Every transit advocate knows this timeless Onion headline: "98 Percent Of U.S. Commuters Favor Public Transportation For Others." But the underlying truth that makes this line so funny also makes it a little concerning: enthusiasm for public transportation far, far outweighs the actual use of it. Last week, for instance, the American Public Transportation Association reported that 74 percent of people support more mass transit spending. But only 5 percent of commuters travel by mass transit. This support, in other words, is largely for others.
This is entirely a good thing, given the state of transit in America today. If transit were only supported by its existing riders it would be in a death spiral, because most American transit isn't currently useful enough to penetrate a large part of the travel market.
The "support-usage gap," as Jaffe calls it, does not mean that Americans support transit just in hopes that others will use it. We don't need that psychological speculation because the real explanation is factual: For most Americans, in the context of their lives and locations and situations and priorities, the transit that exists today is not a rational choice. Many Americans who support transit but don't use it may be saying that they want transit to be an option, but that it currently isn't.
This is exactly what we should expect in a country with such low quantitites of transit per capita, and where the public consciousness about the need for transit is way ahead of the political process of funding and designing it. Canada, for example, has more than twice the transit service per capita, therefore more than twice the ridership per capita, therefore more of the population on transit. But the support for transit in urban populations is high in both countries. Support and usage are, and should be, unrelated. That's because people are thinking about what they want, not what they have.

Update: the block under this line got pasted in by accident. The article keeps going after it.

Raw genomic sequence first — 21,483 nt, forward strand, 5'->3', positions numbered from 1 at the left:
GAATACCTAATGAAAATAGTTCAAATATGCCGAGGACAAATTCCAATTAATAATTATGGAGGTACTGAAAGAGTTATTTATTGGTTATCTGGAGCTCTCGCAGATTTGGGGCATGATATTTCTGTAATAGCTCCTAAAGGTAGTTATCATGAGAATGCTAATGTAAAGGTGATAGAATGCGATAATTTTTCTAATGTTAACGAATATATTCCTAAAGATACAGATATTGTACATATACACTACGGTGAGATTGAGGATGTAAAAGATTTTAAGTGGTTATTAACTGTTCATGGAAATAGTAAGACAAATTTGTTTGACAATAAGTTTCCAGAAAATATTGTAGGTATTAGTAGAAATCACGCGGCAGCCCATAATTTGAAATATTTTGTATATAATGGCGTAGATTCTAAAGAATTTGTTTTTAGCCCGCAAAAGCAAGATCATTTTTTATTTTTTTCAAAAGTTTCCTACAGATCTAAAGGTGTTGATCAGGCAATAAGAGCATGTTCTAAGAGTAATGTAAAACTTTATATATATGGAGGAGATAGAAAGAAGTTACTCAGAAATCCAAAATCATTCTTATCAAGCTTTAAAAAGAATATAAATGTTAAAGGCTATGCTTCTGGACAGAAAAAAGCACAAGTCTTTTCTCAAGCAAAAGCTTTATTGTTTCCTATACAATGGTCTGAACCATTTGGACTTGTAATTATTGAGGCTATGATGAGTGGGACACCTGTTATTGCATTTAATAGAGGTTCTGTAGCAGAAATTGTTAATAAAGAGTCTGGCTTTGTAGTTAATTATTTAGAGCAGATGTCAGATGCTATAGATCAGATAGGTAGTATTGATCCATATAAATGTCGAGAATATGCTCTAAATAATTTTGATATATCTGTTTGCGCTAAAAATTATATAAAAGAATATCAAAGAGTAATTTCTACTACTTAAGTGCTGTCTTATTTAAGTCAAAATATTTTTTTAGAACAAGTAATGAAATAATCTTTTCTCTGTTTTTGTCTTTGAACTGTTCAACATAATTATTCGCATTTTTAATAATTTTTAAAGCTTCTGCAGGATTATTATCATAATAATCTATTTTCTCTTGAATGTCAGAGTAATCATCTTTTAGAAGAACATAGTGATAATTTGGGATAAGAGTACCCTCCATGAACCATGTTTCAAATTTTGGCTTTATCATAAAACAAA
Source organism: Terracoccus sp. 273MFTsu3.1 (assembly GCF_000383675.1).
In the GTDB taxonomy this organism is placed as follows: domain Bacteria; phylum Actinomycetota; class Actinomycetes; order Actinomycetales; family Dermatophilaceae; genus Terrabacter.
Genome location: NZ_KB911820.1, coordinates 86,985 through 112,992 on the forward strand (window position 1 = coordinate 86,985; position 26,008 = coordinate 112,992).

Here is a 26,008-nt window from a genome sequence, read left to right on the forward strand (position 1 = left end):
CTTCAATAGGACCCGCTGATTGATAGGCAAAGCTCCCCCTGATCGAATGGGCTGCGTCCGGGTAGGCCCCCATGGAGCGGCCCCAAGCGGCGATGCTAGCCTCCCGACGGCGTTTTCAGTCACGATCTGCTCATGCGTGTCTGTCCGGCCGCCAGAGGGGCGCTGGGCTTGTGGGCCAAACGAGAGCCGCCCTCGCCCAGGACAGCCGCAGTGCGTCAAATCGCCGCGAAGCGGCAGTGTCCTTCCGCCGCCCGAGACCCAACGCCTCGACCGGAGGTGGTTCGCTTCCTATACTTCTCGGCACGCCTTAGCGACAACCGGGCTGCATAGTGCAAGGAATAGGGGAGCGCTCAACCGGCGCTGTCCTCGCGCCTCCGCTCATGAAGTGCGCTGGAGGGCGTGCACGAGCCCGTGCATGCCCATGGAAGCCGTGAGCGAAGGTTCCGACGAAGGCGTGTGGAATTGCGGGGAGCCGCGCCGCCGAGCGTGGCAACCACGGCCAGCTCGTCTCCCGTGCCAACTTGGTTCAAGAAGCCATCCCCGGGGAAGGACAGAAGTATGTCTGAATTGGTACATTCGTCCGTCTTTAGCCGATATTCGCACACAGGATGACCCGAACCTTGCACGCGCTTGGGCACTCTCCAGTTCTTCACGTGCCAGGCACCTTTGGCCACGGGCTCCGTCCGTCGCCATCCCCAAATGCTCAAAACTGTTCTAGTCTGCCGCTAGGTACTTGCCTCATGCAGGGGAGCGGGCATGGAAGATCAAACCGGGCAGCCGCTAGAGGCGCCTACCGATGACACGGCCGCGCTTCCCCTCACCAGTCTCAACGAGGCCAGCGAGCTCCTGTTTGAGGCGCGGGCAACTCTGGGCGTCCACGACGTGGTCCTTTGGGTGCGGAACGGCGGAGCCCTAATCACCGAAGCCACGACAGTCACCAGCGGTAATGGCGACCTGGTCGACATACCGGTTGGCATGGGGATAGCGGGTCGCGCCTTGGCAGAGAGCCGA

In my experience as a consultant, the real problem with the support-usage gap is one of education. Working in Canada, I always notice that the public and stakeholder conversation about transit is just a little more informed than it is in the US. The common confusions (see Chapter 3 of my book) don't have as much impact on the discussion. That difference arises from the fact that a bigger share of the Canadian population has personal experience with transit. If you use transit regularly, there are some things about it that you'll just naturally understand better. If nothing else you won't fall into common motorists' errors like overvaluing speed and undervaluing frequency, or assuming that technology choice is more important than where a service goes, and how soon you'll get there.
But do you support transit but don't find it useful? That's great! Help us make it better! Welcome aboard!
A report from the TransitCenter has discovered something that's obvious to transit riders but not always to our urbanist elites: Transit succeeds when it is fast (in terms of total trip time and reliable).